My question is What is a good job?
      Is a good job one that pays a lot of money? Well, a college degree certainly isn't going to guarantee that. I have multiple degrees and I don't think I earn what anyone would consider a lot of money.
      Is a good job one that makes you happy? One with a lot of autonomy? One that allows you to travel? One that puts you in charge of other people? Or large machinery? Or requires creativity? Or has you sitting at a desk for eight to ten hours a day?

      If you don't know what you want to do with your professional life, then I'm not sure college is the right option for you right now. Are you really willing to spend one year, two years, four years pursuing a degree that may or may not help you land a job that you may or may not consider to be a good job? I've read countless articles that quote twenty-somethings who regret attending college because they have no job to show for it. They took out college loans they cannot repay, and they realize now, after the fact, that their degrees did not help them get anywhere closer to where they really want to be. Don't let this happen to you.

      Now, let me get one thing straight: I do not believe that the purpose of earning a college degree is to get a good job. I was one of those crazy people who studied exactly what I wanted to study in undergrad simply because I loved the fields. (English and technical theatre, in case you're wondering.) But I did so with reasonable expectations. I knew that my degree may or may not lead to an actual career, and I was fine with that. I had that luxury, because I was willing to sacrifice my lifestyle post-undergrad for the pursuit of an education. I had wonderful parents who let me live in their home as a young adult while I figured it all out. And I took the time to do just that. And today I am happy for it. But that's me.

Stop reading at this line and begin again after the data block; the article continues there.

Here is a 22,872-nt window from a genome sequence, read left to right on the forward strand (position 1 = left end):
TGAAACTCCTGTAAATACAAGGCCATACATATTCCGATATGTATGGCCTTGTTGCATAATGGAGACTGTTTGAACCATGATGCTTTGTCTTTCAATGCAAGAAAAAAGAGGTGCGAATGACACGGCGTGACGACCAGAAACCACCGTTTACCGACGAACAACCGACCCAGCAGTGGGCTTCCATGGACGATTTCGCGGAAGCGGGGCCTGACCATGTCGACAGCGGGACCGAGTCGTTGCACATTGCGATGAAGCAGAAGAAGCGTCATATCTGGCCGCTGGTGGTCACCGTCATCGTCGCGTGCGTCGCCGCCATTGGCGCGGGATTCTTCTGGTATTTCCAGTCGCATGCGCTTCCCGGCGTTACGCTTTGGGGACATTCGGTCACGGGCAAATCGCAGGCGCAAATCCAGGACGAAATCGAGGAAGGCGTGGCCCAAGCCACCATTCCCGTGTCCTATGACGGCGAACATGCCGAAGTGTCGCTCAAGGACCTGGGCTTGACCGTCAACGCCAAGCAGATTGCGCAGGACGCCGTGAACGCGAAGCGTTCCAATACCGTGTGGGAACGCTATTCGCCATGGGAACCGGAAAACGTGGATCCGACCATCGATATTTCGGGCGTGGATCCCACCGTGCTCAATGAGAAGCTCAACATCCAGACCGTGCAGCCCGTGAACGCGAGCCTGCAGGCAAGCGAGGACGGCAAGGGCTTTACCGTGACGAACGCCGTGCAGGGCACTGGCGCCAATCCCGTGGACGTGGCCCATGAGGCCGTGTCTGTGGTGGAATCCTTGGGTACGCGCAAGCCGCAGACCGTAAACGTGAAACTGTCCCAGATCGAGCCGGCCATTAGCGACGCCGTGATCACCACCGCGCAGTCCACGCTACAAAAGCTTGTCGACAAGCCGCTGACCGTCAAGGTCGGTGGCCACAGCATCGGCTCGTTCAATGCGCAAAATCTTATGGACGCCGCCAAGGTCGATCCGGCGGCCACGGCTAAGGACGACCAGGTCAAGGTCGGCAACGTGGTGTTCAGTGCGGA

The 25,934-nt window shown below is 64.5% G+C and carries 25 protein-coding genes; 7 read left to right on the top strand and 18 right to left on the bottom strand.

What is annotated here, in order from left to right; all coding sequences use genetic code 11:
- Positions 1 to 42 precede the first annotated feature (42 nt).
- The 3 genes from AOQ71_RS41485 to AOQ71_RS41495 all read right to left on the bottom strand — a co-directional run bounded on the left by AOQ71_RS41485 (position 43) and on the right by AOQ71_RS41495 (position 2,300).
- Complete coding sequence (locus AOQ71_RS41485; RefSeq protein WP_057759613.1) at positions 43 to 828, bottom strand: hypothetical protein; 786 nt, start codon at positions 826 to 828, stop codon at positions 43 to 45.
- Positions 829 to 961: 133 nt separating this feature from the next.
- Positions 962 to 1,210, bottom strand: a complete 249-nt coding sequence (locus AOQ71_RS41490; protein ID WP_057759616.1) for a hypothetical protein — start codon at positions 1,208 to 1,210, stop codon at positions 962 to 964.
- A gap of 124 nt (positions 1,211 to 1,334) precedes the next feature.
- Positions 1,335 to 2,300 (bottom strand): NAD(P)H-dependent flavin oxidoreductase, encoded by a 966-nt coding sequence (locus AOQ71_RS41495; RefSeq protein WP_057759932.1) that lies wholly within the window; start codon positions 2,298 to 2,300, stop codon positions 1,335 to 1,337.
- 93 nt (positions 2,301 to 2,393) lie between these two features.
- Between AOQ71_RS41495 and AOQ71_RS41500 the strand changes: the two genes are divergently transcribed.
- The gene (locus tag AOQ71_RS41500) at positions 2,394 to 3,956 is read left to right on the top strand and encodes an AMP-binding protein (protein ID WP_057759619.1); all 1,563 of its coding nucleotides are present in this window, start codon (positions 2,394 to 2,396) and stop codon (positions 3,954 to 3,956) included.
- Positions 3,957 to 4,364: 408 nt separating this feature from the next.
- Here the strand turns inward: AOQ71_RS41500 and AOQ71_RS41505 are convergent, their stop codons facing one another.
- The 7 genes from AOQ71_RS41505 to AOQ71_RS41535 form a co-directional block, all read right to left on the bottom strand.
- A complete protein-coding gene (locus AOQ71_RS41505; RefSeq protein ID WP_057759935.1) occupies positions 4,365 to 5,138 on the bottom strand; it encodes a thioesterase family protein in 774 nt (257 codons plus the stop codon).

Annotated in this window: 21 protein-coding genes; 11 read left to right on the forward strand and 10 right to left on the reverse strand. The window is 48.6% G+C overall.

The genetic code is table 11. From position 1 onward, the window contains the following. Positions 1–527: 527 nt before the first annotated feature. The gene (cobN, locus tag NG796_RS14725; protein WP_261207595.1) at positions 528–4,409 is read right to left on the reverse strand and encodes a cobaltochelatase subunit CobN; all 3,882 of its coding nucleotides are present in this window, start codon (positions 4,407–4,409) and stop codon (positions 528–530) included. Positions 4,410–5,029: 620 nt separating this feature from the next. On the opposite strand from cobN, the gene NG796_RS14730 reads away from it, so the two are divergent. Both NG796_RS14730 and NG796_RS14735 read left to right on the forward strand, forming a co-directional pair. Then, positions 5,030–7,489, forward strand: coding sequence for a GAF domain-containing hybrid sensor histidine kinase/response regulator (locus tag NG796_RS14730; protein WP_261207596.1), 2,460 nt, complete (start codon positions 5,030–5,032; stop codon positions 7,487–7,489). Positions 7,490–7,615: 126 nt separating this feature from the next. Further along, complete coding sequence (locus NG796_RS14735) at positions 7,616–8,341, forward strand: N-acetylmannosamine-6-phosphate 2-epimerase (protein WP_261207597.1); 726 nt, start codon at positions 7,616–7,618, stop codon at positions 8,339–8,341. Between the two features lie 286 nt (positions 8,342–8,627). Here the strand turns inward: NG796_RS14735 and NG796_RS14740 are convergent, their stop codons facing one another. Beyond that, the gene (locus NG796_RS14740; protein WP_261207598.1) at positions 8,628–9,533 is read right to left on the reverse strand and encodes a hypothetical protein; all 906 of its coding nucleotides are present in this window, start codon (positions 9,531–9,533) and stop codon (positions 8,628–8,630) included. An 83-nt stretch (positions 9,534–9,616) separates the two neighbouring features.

You need to figure out what you want to get out of your college education before you attend. And if you do attend college for the sole purpose of getting a better job (which is a perfectly reasonable purpose) then for crying out loud do a bit of research and know what you hope to accomplish. What job would you like to get? Which degree or program will get you there? Do you even need a degree to land the job?

      If you are a traditional age student standing on the precipice between high school and college, and you have parents who are willing to provide a roof over your head while you pursue your education, take a moment to revel in this luxury and consider what it is you really want to do with your life. This is a luxury that is not available to everyone. You owe it yourself to really consider what you want to do, and to follow a path that will lead you there while time is on your side. The worst thing you can do with this privilege is to squander it and end up, years from now, none the better for having had it.

    5. College can change your life. I know that now I'm starting to sound as bad as those college advertisements, but this is true, college can change your life. But as with most life-changing experiences, you have to work for it. I see just as many students go through the motions of college and get absolutely nothing out of it as I see students who take advantage of all it has to offer and come out on the other end changed. The world is filled with wasted opportunities, but only you can decide whether your college experience is going to be one of them.